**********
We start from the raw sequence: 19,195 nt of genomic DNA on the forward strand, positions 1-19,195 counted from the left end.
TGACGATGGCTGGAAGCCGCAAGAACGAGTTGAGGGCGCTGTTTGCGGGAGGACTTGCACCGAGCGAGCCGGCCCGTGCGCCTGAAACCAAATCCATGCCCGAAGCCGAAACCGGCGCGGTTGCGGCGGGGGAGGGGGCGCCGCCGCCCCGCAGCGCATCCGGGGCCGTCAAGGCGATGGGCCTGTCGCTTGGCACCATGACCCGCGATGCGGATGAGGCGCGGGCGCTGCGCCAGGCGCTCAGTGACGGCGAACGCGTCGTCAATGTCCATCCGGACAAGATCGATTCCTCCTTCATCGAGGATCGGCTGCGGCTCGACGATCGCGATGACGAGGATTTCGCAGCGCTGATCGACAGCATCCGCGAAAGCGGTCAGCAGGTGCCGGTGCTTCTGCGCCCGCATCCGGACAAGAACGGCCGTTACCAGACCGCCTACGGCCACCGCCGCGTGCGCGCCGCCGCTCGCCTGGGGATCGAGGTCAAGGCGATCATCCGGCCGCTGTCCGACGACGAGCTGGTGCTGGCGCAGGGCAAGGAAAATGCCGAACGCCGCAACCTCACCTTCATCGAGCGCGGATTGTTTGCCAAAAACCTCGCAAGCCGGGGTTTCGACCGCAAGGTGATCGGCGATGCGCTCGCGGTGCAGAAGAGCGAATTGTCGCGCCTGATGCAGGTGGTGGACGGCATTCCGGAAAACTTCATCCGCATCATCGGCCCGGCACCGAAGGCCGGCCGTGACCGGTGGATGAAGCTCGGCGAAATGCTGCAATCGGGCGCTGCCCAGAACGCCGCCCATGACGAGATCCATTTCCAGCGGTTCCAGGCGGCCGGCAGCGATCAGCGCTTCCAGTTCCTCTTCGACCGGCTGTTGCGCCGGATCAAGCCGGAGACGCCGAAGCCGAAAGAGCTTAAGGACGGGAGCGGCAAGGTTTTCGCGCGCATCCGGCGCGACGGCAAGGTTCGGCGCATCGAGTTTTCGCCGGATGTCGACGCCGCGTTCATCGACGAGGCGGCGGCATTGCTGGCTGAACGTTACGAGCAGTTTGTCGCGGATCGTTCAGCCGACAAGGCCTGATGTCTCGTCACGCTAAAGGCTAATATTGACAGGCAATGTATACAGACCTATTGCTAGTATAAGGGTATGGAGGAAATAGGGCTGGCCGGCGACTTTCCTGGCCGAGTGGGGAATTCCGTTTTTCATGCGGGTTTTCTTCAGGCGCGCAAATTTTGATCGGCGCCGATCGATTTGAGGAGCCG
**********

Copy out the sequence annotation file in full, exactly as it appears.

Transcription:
We start from the raw sequence: 19,195 nt of genomic DNA on the forward strand, positions 1-19,195 counted from the left end.
TGACGATGGCTGGAAGCCGCAAGAACGAGTTGAGGGCGCTGTTTGCGGGAGGACTTGCACCGAGCGAGCCGGCCCGTGCGCCTGAAACCAAATCCATGCCCGAAGCCGAAACCGGCGCGGTTGCGGCGGGGGAGGGGGCGCCGCCGCCCCGCAGCGCATCCGGGGCCGTCAAGGCGATGGGCCTGTCGCTTGGCACCATGACCCGCGATGCGGATGAGGCGCGGGCGCTGCGCCAGGCGCTCAGTGACGGCGAACGCGTCGTCAATGTCCATCCGGACAAGATCGATTCCTCCTTCATCGAGGATCGGCTGCGGCTCGACGATCGCGATGACGAGGATTTCGCAGCGCTGATCGACAGCATCCGCGAAAGCGGTCAGCAGGTGCCGGTGCTTCTGCGCCCGCATCCGGACAAGAACGGCCGTTACCAGACCGCCTACGGCCACCGCCGCGTGCGCGCCGCCGCTCGCCTGGGGATCGAGGTCAAGGCGATCATCCGGCCGCTGTCCGACGACGAGCTGGTGCTGGCGCAGGGCAAGGAAAATGCCGAACGCCGCAACCTCACCTTCATCGAGCGCGGATTGTTTGCCAAAAACCTCGCAAGCCGGGGTTTCGACCGCAAGGTGATCGGCGATGCGCTCGCGGTGCAGAAGAGCGAATTGTCGCGCCTGATGCAGGTGGTGGACGGCATTCCGGAAAACTTCATCCGCATCATCGGCCCGGCACCGAAGGCCGGCCGTGACCGGTGGATGAAGCTCGGCGAAATGCTGCAATCGGGCGCTGCCCAGAACGCCGCCCATGACGAGATCCATTTCCAGCGGTTCCAGGCGGCCGGCAGCGATCAGCGCTTCCAGTTCCTCTTCGACCGGCTGTTGCGCCGGATCAAGCCGGAGACGCCGAAGCCGAAAGAGCTTAAGGACGGGAGCGGCAAGGTTTTCGCGCGCATCCGGCGCGACGGCAAGGTTCGGCGCATCGAGTTTTCGCCGGATGTCGACGCCGCGTTCATCGACGAGGCGGCGGCATTGCTGGCTGAACGTTACGAGCAGTTTGTCGCGGATCGTTCAGCCGACAAGGCCTGATGTCTCGTCACGCTAAAGGCTAATATTGACAGGCAATGTATACAGACCTATTGCTAGTATAAGGGTATGGAGGAAATAGGGCTGGCCGGCGACTTTCCTGGCCGAGTGGGGAATTCCGTTTTTCATGCGGGTTTTCTTCAGGCGCGCAAATTTTGATCGGCGCCGATCGATTTGAGGAGCCG